We could rest on our laurels, but if we do the world will pass us by and the hard gains which have been won and which have won us in Australia solid economic and wages growths, created jobs and given more young Australians their first home would be squandered. For the sake of these young Australians in particular we must remain world competitive and boost productivity through reform to the workplace. A report called Locking in or losing prosperity: Australia’s choice, written by Access Economics for the Business Council of Australia, shows that without the workplace relations changes already made, unemployment would have been 8.1 per cent in 2003-04, rather than 5.8 per cent, and an extra 315,000 people would have been out of work. The report says that each Australian could be $70,000 wealthier if workplace participation rates increase and further workplace relations reform is undertaken.

In response to all of this, the unions have embarked on a purely self-serving membership recruitment campaign by demonising the Work Choices reforms and by plain scaremongering. They have said Howard’s reforms will cause an increase in divorces—as noted by the Hon. Kim Beazley—civil riots and higher road deaths, and they have even likened them to fascism—compliments of the New South Wales Minister for Industrial Relations, the Hon. John Della Bosca. Victorian Labor MP Bob Smith even suggested the reforms will lead to American style murders of women and children on picket lines. Of course, the Labor-union movement were just as vitriolic in opposition to workplace relations reforms in 1996 and the GST reforms in 1998. But the sky has not fallen in. I quote the current shadow minister for workplace relations, Mr Stephen Smith, who argued prior to the 1996 election:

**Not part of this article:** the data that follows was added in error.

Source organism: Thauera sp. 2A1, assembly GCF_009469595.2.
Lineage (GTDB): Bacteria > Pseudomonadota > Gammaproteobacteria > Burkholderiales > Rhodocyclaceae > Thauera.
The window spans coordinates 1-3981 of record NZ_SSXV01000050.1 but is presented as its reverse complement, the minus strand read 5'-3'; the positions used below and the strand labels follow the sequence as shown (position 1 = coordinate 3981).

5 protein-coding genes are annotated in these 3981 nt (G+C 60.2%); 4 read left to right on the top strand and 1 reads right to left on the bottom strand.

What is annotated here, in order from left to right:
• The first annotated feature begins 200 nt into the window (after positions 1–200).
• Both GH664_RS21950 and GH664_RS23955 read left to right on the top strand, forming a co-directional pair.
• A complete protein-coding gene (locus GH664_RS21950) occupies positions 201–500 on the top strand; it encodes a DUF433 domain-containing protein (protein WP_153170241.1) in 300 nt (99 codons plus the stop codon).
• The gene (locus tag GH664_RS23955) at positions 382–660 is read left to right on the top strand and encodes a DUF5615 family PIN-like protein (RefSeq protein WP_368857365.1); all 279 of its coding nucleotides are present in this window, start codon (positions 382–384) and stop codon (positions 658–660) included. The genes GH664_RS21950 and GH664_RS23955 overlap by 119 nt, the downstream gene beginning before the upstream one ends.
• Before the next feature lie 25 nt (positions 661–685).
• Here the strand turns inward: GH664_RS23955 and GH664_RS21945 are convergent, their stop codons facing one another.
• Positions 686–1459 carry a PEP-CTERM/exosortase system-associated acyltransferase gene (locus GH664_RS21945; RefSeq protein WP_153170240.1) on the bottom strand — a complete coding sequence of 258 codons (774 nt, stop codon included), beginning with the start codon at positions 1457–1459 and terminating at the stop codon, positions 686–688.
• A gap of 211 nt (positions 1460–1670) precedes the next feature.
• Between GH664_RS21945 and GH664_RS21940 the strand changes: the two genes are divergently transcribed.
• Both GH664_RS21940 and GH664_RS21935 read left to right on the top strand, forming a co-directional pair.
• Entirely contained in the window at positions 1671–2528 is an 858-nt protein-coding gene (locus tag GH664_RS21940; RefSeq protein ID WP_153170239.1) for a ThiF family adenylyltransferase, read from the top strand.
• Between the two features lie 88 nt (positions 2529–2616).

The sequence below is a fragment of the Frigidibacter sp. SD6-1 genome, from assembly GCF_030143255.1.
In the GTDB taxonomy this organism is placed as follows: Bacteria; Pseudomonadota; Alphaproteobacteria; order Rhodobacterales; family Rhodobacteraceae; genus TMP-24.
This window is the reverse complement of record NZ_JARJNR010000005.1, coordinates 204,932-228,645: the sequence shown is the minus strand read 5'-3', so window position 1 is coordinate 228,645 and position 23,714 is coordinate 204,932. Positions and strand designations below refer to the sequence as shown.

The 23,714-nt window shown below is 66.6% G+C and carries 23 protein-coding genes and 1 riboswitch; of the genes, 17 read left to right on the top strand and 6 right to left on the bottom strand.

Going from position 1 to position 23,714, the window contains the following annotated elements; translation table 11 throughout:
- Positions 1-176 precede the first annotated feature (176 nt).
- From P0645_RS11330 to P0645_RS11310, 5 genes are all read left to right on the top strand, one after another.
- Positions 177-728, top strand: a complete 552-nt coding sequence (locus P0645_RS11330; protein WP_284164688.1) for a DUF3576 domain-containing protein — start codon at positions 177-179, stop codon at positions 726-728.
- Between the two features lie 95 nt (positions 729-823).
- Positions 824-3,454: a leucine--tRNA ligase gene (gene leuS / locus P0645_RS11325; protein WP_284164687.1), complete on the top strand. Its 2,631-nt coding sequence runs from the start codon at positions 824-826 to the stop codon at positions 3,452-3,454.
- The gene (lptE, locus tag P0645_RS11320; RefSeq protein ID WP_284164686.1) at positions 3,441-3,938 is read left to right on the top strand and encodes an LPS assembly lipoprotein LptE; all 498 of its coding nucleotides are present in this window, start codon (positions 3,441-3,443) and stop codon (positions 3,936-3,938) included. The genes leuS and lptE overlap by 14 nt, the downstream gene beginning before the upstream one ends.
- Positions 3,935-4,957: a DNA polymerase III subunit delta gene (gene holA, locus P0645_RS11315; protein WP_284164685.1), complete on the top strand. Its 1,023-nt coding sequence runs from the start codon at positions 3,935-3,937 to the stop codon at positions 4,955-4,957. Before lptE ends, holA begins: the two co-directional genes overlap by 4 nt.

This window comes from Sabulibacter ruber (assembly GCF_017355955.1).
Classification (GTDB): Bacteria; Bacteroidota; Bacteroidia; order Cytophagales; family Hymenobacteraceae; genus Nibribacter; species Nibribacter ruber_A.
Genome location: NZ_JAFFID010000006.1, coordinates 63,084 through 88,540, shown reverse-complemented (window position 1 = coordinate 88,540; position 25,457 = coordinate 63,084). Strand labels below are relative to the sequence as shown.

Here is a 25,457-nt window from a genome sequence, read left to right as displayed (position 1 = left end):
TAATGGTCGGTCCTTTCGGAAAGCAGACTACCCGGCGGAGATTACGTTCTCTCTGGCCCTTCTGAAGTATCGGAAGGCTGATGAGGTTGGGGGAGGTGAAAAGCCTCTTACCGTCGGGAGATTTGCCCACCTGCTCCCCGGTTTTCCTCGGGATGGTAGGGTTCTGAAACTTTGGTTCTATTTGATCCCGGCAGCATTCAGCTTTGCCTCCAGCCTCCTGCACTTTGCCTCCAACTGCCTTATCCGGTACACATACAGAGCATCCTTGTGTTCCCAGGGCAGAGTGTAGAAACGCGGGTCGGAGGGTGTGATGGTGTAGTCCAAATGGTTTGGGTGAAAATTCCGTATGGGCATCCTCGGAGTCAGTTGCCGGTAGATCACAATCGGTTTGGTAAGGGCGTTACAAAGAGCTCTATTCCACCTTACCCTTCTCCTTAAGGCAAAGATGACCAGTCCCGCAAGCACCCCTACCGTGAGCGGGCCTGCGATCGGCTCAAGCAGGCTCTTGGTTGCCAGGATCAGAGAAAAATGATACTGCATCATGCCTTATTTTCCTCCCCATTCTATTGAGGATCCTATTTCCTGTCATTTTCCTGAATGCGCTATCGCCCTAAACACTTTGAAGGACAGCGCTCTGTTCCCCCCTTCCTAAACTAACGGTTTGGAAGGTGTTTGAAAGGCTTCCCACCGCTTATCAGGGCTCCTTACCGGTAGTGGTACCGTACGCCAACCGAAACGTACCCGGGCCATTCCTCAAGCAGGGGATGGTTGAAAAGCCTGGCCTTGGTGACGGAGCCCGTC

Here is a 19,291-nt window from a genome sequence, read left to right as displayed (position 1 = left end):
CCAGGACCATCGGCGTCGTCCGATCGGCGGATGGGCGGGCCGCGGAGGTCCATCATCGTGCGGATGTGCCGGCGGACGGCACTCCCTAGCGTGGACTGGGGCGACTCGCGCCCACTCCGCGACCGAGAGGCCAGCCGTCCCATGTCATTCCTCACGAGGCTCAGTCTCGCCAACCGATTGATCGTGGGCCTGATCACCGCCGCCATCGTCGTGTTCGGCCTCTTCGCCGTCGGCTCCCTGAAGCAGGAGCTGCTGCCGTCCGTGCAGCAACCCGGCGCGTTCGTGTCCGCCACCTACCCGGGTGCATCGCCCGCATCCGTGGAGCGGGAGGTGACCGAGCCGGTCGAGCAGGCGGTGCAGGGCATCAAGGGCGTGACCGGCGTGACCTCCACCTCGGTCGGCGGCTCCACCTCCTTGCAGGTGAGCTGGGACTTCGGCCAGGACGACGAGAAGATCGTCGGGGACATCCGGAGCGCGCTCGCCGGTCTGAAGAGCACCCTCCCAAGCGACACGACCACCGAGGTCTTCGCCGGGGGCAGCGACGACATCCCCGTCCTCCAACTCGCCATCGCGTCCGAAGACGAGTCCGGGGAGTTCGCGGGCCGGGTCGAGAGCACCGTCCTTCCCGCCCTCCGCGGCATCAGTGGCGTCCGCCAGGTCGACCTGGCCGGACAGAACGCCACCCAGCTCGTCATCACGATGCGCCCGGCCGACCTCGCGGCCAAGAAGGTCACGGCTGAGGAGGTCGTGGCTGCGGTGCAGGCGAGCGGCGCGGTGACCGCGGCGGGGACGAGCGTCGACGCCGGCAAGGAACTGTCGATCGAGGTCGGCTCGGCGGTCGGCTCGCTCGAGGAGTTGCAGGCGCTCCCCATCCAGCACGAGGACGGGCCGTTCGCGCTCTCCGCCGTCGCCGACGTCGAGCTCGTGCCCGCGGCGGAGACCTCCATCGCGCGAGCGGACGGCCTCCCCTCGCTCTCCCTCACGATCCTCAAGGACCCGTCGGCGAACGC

The Howard model is quite simple. It is all about lower wages; it is about worse conditions; it is about a massive rise in industrial disputation; it is about the abolition of safety nets; and it is about pushing down or abolishing minimum standards.

Comments such as this are effectively no different to comments made nearly 10 years later when Mr Stephen Smith said:

Firstly, these changes will be unfair, they’ll be divisive, and they’ll be extreme. And secondly so far as they impact upon Australian employees and their families they’ll have the affect of reducing their wages, stripping their entitlements, and removing their safety nets ...

Well—groundhog day—the sky has not fallen in. In fact, the Howard government has delivered higher wages, more jobs and a stronger economy. What is this all about? The ACTU Secretary, Greg Combet, on 29 May 2005, said ‘We need a change of government.’ That is what it is all about. It is about a political campaign by the union movement, not concern for Australian workers or those out of work. Labor leader Kim Beazley, when talking about the unfair dismissal laws, said as recently as 21 July this year in an ABC radio interview:

The problem that they—

the employers—